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Lively Lost, But His Followers Threaten Massachusetts Liberalism

Massachusetts Republicans
Republican candidate for governor Scott Lively addresses the Massachusetts Republican Convention at the DCU Center in Worcester, Mass., Saturday, April 28, 2018.
Winslow Townson/AP

The massive Blue Wave “in which edgier progressives dislodged establishment Democrats” in Massachusetts doesn’t mean we can coast to liberalism when hate is on the ballot. The extremist evangelical pastor Scott Lively, whose past work in Uganda campaigning against LGBTQ people triggered a refugee crisis that continues today, won a staggering 35 percent of the Republican gubernatorial primary vote.

Lively and his (as of this writing) 86,672 supporters show that Massachusetts isn’t immune to the crisis threatening our democracy: a small but vocal core of angry voters willing to embrace demagogues who demonize others. Sometimes the “others” are immigrants. Sometimes they are black, Latino, or Asian people. At this particular moment in Massachusetts, they are people who are transgender.

Between now and election day, millions of dollars will be spent on Ballot Question 3, which asks voters if they want to keep or repeal a 2016 Massachusetts law protecting the civil rights of transgender people in public places like restaurants, retail stores, and train stations. Lively’s success in Uganda is instructive for what it says about the sexual authoritarianism that underlies the concern-trolling of Question 3’s proponents, who conjure up phony threats about predators in women’s bathrooms. To defeat it, we need to understand it.

Lively’s first visit to Uganda, in 2002, to speak at an anti-pornography conference, put him in the wrong place at the wrong time. In the 1970s, Uganda’s population was traumatized by the homicidal dictator Idi Amin. In the 1980s, entire villages were wiped out by AIDS. In the 1990s, American evangelicals helped rebuild the country by paying for the construction of schools, churches, and even Christian broadcast networks. By 2002, as Christopher Stroop, an ex-evangelical scholar and writer, explained to me, being connected with American Christian leaders was “perceived as prestigious among Ugandan pastors and politicians.”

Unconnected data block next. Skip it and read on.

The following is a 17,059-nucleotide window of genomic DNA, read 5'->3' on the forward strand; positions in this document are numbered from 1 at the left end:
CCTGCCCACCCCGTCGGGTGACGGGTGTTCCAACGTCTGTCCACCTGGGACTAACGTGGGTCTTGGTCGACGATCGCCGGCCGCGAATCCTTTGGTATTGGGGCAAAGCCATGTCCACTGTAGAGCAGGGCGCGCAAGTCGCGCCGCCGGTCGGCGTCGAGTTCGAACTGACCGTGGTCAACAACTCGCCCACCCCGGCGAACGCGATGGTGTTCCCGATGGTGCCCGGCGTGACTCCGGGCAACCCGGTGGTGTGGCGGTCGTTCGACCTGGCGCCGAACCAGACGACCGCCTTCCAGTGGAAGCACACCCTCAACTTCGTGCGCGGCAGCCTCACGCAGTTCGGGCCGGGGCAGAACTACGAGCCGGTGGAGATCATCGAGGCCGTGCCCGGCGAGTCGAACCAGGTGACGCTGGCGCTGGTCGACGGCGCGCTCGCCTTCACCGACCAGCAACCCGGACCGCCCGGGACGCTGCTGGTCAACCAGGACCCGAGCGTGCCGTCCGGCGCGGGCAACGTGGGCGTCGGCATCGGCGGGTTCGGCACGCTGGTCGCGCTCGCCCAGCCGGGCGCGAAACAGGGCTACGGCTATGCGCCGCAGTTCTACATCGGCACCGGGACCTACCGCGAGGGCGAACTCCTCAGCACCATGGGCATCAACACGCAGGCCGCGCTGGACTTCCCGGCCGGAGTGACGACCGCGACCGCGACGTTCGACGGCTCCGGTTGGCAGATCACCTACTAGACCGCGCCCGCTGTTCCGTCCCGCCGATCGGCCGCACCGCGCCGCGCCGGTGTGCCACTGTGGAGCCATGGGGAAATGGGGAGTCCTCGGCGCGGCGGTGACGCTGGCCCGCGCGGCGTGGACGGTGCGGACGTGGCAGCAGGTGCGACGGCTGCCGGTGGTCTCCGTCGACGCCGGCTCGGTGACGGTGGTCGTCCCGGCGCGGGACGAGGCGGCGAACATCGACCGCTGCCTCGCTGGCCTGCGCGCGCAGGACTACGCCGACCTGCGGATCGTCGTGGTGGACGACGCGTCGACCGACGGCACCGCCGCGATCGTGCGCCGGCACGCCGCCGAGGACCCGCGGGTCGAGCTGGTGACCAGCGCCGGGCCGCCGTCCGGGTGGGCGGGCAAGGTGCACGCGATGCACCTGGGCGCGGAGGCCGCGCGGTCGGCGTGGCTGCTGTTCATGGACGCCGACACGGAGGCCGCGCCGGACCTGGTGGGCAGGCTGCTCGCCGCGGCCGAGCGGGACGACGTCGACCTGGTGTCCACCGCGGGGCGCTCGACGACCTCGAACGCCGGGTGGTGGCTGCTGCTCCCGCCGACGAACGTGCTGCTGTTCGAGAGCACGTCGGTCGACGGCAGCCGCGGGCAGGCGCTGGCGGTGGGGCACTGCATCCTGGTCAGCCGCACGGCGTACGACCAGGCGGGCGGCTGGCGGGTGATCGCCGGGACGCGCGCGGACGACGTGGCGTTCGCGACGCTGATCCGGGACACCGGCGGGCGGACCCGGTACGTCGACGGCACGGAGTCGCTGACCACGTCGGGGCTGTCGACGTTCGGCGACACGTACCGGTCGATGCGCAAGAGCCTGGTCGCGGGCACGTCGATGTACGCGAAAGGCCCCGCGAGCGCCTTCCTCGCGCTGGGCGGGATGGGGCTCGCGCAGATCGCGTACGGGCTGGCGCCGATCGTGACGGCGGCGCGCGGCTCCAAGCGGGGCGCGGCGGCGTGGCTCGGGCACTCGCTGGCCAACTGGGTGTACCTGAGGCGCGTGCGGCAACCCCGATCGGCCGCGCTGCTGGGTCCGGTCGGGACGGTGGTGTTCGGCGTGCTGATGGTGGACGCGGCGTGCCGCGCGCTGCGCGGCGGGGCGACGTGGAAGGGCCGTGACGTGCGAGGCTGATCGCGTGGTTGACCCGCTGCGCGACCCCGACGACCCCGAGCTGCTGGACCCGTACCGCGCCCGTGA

In a 2014 Mother Jones profile of Lively, Mariah Blake writes that Lively, “who was used to being heckled, was stunned by the positive reception he received at the gathering.” If Lively had had a powerful tool available to him like WhatsApp (which has been used to trigger mob violence in India by people forwarding fake stories about child kidnappers) his anti-LGBTQ propaganda might have spread throughout the country in a matter of hours. Instead it took about seven years.

Lively’s success at the anti-porn conference earned him an invitation to come back to Uganda from Stephen Langa, a leading Ugandan Assemblies of God pastor. Langa organized what Blake calls a “barnstorming tour” of the country during which Lively “met with lawmakers, lectured at universities, and gave a number of media interviews.”

Slowly, Lively’s anti-LGBTQ campaign spread from Kampala to the country’s rural villages. On Sunday mornings, Ugandan pastors lectured their congregants. Some actually screened videos of gay pornography during church services to drive home the message that LGBTQ people are depraved. (If you want to see something that is truly depraved, Google “eat da poo poo Africa do not want this sickness” to see celebrity Ugandan pastor Martin Ssempa in action. Make sure you watch on an empty stomach, and consider yourself warned.)